Arburg press boasts five injection units
An exotic ``two-component, four-color'' injection press built by Arburg GmbH + Co. KG has five injection units, to mold one of the original two-component products: toothbrushes with soft-touch handles.
The press was shipped to toothbrush maker Zahoransky Formenbau GmbH in Freiburg, Germany.
The five injection units on the Allrounder can produce four different two-component toothbrushes using a single mold. A horizontal unit injects plastic through the fixed platen in the conventional manner. The other four units come down vertically on a common base plate, which is mounted on the fixed platen.
All axes can be moved and programmed independently. Zahoransky Formenbau molds the toothbrush body from polypropylene, then molds four different colors of thermoplastic elastomer soft-touch components, in a single production step. An index platen, moved by an electric rotating unit made by Zahoransky, turns the eight-cavity mold insert through two injection stations, then passes finished toothbrushes to an Arburg Multilift robot.
Toothbrushes are sorted according to color. A conveyor belt moves them to downstream operations, such as insertion of the bristles and packaging.
Arburg said Zahoransky is considering a sixth injection unit, which would come in at a 45-degree angle through the fixed platen.
Arburg is based in Lossburg, Germany. Its U.S. unit, Arburg Inc., is in Newington, Conn.
Tel. (860) 667-6500, fax (860) 667-6522, e-mail [email protected]
Solvay SA's process can strengthen parts
An injection molding process patented by Solvay SA injects the melt onto a rotating core, improving the strength and dimensional stability of cylindrical or conical parts - such as an automotive throttle body.
Improved burst strength is reached because the process produces a preferred orientation in the polymer. The polymer chains become arranged around the circumference of a cylindrical or conical part, rather than along the flow path of the plastic. Solvay compares that orientation to the reinforcing belts under the tread of a radial tire.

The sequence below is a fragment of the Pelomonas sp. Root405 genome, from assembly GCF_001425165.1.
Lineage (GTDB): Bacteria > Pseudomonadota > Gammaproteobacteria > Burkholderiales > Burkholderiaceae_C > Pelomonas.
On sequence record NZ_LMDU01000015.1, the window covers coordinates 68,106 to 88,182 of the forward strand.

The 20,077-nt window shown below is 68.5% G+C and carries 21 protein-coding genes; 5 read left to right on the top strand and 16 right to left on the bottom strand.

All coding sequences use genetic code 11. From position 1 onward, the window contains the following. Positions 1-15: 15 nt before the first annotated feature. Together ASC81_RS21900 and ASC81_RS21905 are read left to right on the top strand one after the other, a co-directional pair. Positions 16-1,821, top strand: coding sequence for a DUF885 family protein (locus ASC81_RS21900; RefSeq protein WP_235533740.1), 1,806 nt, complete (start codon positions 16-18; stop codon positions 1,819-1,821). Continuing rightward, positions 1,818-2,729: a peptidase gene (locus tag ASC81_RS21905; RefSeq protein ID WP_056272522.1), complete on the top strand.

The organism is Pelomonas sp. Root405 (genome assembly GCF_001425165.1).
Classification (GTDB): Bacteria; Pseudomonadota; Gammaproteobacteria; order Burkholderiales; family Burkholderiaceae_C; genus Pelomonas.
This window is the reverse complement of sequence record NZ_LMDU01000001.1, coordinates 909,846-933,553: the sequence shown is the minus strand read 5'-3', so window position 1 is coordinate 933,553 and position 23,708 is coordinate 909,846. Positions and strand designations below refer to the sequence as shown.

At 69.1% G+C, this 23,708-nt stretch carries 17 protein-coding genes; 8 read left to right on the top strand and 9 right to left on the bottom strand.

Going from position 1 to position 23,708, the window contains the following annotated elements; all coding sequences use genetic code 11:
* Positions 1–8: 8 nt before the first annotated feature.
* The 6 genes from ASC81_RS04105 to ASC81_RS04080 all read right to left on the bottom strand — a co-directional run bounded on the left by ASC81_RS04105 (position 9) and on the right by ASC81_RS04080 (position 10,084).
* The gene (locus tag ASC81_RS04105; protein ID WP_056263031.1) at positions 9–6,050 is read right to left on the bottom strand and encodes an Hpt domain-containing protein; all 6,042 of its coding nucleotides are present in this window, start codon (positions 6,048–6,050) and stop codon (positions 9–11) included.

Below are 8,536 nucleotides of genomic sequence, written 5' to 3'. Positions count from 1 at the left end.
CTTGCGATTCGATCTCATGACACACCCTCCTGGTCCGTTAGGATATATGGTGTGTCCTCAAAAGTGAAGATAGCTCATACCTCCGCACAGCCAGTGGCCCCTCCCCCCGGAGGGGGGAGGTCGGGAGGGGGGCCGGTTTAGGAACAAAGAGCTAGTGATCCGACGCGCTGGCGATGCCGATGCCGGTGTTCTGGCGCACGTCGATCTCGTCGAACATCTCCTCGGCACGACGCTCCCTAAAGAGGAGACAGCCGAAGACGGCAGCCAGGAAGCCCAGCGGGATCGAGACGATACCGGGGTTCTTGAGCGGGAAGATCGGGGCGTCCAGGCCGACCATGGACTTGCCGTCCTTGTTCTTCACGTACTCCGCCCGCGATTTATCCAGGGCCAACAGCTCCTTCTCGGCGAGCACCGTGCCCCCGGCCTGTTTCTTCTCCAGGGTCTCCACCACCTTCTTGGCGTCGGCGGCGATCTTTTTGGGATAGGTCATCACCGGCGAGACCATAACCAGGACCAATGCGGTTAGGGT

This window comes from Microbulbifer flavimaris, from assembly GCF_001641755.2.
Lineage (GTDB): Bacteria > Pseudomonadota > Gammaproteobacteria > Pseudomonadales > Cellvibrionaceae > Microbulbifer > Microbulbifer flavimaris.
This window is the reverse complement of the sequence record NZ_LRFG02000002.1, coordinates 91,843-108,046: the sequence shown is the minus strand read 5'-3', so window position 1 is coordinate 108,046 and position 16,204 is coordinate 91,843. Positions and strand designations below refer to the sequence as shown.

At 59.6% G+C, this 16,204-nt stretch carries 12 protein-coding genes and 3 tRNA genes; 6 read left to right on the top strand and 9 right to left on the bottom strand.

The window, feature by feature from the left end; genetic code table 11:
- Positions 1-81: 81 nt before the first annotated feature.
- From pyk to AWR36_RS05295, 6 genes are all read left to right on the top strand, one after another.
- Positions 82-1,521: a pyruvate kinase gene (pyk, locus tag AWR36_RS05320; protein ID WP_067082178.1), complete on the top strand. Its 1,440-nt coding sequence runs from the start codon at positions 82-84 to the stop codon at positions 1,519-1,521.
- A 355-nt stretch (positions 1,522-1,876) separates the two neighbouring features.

Rotating the core during injection also reduces knit lines, or where the flow fronts meet.
Solvay Advanced Polymers LLC in Alpharetta, Ga., is studying additional benefits of the technology, especially in improved dimensional stability over a range of temperatures and humidity. In the throttle-body example, there is a tight tolerance between the dimensions of the air-regulating valve and the core - and it should not change with fluctuations in under-the-hood conditions.
Beyond automotive, other applications could include plumbing fittings and thrust washers.
Tel. (770) 772-8200, fax (770) 772-8454, e-mail [email protected]
Nitrogen gas system reduces cycle time
Munich, Germany-based Linde AG supplies nitrogen gas for gas-assisted injection molding. The company has developed a way to reduce cooling time, cutting cycle time by as much as 30 percent.
The patented process is suitable mainly for parts with pipe-shaped gas channels, Linde said. After the normal gas injection, the feed of nitrogen to the primary injector is interrupted. The pressure and flow regulation system opens the injector to the atmosphere, then the gas flow is reversed. Additional nitrogen flows through a second injector placed at the end of the gas channel, opposite the primary injector, which now functions as a gas outlet.
The high-pressure nitrogen flowing through the part cools the inner side of the gas channel and removes heat.
Also new from the Linde Gas Division: a cryogenic deflashing machine that uses liquid nitrogen.
Tel. +49 (89) 126-6690, fax +49 (89) 126-6 6915.